Designer Namrata Joshipura
Slated to be the grand finale designer for Mumbai's Lakme Fashion Week—Spring-Summer 2013, we speak to designer Namrata Joshipura about her collection, the ever changing world of Indian fashion, and her long-standing relationship with it
Here are edited excerpts from the interview.
Where do you find your inspiration?
The most bizarre things, I would have to say, anything from books and movies to nature and landscapes. After a show, I generally take off to some place quiet. On one such trip, I watched a melting glacier in the sunlight. I was so enthralled by the imagery that I wanted it to be a part of my next collection. There was also a time when I was taken by King of Limbs (an album by Radiohead). The same season, Lotus Flower formed the basis of my inspiration.
How would you describe your sensibilities?
My designs are contemporary with their roots in Indian craftsmanship. Embroidery and patchwork forms the very core of my collection. Only the shapes and silhouettes change seasonally.
What can we expect from you in Spring-Summer?
I’m looking forward to displaying my signature looks this season. There are newer mediums to look forward to. But the combination of sheer, texture and sequin remains. The overall feel of the collection is bright and happy.
Namrata Joshipura's collection. Image Courtesy: BCCL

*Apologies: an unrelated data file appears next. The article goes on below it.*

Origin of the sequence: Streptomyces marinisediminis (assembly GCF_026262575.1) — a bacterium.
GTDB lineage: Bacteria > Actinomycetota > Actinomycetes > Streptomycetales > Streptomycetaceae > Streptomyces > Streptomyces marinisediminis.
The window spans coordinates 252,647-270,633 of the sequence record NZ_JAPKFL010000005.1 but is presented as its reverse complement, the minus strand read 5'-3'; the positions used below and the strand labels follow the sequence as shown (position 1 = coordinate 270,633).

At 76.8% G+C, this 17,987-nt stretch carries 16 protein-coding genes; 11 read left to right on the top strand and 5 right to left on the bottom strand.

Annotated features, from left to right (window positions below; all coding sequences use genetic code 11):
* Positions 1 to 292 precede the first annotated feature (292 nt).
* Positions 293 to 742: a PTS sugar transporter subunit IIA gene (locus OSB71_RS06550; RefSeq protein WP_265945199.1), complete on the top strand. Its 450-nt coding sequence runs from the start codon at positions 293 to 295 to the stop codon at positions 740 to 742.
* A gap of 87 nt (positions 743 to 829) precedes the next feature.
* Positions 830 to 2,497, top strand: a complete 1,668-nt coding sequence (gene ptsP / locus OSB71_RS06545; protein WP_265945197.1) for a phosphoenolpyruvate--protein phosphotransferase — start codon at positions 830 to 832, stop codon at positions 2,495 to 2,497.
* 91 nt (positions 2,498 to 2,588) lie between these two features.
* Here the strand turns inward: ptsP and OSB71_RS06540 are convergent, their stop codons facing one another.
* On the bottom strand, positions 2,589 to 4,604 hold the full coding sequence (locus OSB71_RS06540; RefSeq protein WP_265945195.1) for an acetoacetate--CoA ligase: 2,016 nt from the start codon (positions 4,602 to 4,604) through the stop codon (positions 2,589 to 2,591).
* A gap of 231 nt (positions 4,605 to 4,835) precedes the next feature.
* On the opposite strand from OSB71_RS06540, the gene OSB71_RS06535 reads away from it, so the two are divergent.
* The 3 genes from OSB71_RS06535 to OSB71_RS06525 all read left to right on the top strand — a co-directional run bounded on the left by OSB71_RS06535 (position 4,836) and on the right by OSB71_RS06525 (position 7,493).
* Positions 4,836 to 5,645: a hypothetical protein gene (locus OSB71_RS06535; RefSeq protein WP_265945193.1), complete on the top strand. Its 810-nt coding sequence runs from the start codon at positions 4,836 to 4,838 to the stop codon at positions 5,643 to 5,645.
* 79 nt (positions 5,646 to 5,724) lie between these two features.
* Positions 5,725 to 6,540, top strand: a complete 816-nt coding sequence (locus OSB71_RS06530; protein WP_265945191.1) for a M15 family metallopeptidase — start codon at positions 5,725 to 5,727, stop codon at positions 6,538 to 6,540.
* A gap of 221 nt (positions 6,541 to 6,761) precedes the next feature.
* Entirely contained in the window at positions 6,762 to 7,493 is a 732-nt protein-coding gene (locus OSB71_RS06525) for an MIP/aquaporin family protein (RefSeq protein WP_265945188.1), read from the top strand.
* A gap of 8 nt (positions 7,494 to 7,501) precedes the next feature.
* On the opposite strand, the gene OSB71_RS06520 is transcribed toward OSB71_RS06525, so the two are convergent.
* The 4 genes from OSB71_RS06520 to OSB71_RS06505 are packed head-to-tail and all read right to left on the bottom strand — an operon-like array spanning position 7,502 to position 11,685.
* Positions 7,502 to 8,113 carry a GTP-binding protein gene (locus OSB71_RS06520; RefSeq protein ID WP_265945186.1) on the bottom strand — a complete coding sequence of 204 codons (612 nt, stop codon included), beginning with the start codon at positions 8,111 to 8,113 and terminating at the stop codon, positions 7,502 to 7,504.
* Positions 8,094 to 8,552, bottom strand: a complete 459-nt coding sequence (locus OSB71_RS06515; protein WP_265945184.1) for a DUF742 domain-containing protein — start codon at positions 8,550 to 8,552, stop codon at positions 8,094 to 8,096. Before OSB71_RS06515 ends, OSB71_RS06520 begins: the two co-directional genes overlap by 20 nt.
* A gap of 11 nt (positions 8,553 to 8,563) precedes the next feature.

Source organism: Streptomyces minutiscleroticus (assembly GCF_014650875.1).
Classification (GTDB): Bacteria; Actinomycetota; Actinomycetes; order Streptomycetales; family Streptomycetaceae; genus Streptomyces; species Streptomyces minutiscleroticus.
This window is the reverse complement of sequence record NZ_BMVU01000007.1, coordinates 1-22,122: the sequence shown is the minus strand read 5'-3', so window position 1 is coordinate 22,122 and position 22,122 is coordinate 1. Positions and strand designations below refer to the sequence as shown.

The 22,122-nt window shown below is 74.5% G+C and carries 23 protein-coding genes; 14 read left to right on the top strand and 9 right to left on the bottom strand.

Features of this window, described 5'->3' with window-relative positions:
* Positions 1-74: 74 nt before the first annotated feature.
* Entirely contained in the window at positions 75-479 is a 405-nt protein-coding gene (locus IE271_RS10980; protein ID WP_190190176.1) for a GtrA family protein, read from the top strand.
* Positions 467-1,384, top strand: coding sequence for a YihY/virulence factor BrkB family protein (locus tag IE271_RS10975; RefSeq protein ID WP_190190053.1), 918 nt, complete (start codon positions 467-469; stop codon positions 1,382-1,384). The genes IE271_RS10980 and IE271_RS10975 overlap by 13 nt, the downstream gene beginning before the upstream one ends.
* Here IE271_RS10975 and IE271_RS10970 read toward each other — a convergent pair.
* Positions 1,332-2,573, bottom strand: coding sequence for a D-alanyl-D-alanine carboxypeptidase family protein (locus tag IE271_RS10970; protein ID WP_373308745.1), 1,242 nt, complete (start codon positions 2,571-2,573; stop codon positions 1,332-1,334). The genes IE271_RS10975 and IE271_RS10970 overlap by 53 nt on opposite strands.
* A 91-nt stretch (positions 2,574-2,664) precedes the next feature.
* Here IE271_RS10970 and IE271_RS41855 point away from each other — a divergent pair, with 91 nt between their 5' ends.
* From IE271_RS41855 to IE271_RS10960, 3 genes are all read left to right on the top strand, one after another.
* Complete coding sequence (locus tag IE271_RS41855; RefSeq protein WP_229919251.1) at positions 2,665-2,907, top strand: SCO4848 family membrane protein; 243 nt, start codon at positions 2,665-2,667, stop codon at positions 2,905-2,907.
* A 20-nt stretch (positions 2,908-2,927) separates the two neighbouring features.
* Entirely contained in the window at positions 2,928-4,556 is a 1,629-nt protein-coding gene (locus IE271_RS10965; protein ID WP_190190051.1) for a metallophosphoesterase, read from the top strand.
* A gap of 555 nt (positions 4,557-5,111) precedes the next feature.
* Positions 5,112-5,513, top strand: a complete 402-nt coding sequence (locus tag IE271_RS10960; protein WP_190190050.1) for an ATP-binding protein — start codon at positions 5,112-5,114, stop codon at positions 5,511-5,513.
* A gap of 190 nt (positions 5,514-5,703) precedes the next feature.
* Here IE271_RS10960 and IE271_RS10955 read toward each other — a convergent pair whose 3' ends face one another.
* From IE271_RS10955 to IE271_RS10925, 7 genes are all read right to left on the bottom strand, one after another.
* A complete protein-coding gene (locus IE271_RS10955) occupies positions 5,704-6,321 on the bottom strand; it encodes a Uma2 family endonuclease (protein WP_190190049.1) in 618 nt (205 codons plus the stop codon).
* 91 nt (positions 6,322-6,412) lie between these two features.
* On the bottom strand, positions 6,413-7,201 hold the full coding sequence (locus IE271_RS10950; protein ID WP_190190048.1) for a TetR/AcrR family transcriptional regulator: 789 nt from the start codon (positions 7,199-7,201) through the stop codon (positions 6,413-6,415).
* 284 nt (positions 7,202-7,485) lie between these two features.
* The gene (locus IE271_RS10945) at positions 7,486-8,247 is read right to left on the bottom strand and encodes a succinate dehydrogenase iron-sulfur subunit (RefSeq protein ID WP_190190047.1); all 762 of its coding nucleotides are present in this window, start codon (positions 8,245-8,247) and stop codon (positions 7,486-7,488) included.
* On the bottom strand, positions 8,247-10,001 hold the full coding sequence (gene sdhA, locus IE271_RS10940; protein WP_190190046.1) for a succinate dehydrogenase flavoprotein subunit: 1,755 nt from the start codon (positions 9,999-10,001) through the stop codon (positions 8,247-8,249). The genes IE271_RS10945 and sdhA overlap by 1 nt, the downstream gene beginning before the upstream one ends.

How do you think ramp shows have changed over the years?
When I started off, fashion shows were added as ‘relief measures’ to events like business seminars and annual meetings. It was all quite unrelated. Thankfully, it is less about entertainment now. Fashion means serious business. And that is the way it should be. Older designers are constantly innovating, while newer designers already have mature work to their credit. Young brands like Nappa Dori and Bodice are proof of the same.
What kind of changes would you like to see in the industry?
About four to five years ago, Play Clan introduced a graphic kind of aesthetic to the country. Now I see 25 other brands working with the same. If you took their labels off, you wouldn’t be able to tell one from the other. But the world has huge potential. Each label must work towards creating its own design language. In fact, the retail industry must also adopt the same tenet. Stores like Ensemble and Bombay Electric have progressed, because they are so focused. They only retail products that are in line with their aesthetics.
How do you feel about LFW's initiative to promote newer talent?
I’ve interacted with Purnima Lamba, Head of Innovation, and the entire LFW team. I can tell you they are extremely progressive. Their ideas are always out-of-the-box. I’m delighted to be a part of the grand finale. I see this as a step in the right direction.
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